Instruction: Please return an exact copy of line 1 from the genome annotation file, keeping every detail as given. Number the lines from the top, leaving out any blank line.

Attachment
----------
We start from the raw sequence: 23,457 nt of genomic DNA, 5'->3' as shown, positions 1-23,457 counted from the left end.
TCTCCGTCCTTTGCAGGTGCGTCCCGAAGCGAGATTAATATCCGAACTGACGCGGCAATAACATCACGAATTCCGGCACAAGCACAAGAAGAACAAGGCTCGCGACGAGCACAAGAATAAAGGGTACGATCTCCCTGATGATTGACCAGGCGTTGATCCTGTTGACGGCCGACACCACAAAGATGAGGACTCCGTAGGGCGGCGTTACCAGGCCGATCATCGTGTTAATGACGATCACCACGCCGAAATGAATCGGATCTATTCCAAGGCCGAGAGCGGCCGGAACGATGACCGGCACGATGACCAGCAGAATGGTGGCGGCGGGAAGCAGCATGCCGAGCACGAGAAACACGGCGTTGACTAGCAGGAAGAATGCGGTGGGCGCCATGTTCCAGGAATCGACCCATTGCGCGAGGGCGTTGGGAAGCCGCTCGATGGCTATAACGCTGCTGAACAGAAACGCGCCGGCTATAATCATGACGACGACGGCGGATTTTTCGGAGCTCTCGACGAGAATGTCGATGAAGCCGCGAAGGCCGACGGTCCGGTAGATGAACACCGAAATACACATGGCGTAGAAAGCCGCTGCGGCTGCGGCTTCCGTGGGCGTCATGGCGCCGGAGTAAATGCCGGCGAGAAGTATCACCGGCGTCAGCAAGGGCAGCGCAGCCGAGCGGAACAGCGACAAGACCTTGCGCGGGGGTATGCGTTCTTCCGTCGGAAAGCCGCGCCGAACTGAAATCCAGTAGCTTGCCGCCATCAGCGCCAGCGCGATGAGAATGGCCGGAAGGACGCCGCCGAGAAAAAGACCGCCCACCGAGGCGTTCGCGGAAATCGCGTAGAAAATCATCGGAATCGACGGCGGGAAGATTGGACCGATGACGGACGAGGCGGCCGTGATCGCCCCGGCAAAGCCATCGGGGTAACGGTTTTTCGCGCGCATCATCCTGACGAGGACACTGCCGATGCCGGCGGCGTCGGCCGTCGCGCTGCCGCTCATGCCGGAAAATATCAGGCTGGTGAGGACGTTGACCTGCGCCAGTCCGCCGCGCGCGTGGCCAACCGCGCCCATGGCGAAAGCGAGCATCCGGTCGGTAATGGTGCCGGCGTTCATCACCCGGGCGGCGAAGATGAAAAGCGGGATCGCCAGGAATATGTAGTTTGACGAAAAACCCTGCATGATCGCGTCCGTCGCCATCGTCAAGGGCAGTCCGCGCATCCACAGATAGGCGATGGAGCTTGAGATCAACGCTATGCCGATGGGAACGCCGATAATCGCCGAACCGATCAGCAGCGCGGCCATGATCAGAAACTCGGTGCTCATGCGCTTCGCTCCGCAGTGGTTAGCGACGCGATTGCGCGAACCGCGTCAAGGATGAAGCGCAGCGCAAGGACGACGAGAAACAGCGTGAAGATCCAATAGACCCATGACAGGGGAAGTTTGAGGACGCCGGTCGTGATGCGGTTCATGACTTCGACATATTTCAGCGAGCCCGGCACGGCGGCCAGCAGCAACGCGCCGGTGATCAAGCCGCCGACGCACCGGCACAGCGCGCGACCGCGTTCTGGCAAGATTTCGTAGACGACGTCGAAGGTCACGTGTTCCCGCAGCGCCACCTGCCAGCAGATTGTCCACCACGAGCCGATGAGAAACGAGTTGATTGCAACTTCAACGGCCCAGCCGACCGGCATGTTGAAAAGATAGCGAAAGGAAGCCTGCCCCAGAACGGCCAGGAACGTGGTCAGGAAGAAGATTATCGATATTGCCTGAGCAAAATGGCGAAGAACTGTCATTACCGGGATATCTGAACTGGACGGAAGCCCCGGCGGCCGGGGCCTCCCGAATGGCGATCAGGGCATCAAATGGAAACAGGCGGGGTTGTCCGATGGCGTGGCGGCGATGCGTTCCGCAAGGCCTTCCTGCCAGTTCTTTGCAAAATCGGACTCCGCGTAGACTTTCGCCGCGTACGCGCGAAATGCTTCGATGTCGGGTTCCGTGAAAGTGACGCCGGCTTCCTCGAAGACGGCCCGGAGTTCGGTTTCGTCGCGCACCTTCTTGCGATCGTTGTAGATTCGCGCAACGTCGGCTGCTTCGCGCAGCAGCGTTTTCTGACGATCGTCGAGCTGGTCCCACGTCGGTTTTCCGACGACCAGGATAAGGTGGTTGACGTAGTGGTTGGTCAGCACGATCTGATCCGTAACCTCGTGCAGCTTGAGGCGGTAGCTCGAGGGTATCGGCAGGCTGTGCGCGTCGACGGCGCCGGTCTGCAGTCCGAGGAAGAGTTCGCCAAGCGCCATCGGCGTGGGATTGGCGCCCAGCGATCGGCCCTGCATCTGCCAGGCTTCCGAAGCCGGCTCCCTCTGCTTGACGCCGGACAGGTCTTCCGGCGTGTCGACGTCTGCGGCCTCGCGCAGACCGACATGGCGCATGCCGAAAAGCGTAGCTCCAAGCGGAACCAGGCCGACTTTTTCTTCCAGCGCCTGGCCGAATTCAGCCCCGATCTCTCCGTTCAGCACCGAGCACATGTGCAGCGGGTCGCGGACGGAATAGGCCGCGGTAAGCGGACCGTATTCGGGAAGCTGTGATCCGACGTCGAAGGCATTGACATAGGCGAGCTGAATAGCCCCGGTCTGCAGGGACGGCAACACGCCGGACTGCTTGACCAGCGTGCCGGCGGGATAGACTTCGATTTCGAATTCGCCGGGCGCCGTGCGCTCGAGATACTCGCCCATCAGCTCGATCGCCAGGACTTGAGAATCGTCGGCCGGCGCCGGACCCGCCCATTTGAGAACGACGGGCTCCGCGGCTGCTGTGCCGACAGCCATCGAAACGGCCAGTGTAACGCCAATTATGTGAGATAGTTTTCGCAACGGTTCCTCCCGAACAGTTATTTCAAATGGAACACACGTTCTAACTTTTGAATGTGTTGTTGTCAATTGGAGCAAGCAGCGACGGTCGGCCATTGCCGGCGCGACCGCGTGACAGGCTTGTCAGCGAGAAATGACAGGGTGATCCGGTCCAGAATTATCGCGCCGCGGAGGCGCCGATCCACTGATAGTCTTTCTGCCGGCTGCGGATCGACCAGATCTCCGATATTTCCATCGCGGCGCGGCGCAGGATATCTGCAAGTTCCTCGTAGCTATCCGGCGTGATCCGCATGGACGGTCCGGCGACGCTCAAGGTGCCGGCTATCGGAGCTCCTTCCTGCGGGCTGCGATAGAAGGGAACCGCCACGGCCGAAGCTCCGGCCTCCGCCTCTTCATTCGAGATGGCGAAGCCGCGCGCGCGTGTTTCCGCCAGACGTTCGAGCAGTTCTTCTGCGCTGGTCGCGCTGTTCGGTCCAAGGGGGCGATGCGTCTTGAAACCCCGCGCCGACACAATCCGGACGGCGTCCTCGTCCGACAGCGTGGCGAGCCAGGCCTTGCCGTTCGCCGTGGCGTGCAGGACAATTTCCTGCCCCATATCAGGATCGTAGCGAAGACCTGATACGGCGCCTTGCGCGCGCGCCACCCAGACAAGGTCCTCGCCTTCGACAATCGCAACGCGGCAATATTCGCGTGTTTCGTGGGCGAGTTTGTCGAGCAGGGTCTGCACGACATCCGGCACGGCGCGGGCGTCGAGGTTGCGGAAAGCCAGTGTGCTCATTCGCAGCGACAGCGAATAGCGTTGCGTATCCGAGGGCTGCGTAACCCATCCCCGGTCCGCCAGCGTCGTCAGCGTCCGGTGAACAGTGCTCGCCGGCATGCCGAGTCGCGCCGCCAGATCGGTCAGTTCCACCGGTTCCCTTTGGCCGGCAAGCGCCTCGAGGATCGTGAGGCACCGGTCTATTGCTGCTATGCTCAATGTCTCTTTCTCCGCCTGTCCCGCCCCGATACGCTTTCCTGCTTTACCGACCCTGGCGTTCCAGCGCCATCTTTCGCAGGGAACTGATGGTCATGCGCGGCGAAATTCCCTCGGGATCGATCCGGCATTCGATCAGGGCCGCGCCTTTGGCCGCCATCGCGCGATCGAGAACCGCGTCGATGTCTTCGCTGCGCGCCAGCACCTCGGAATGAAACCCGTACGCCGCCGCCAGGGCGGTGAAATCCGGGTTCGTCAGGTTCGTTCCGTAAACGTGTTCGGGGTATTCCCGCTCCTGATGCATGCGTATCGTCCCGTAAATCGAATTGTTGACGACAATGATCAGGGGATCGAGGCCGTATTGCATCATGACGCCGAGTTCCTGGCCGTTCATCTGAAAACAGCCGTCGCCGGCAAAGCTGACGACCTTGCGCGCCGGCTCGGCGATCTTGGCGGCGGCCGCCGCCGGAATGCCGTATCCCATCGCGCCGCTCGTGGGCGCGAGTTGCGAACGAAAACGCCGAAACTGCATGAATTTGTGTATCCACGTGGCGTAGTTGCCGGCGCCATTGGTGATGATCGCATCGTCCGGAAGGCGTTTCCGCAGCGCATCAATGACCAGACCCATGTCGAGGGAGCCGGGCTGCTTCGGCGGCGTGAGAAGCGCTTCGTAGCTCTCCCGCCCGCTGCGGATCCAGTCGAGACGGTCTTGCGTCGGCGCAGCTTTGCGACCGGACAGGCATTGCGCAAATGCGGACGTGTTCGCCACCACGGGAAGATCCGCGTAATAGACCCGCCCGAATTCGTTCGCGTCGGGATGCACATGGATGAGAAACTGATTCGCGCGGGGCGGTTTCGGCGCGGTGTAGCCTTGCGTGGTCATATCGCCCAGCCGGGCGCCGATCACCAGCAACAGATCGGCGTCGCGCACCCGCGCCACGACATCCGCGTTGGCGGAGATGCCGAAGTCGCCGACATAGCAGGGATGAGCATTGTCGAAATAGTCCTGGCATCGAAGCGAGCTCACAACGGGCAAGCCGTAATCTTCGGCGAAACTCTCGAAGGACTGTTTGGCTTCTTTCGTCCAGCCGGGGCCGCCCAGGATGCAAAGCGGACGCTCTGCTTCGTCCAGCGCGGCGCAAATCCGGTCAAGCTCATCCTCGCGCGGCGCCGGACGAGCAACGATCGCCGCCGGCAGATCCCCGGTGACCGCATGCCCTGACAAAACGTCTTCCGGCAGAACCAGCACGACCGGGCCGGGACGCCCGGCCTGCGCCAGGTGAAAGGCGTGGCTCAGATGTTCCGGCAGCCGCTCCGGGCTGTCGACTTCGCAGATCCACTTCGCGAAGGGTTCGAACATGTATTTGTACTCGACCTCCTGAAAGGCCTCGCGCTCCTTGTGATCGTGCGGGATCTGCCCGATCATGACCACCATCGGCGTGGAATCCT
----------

We start from the raw sequence: 23,457 nt of genomic DNA, 5'->3' as shown, positions 1-23,457 counted from the left end.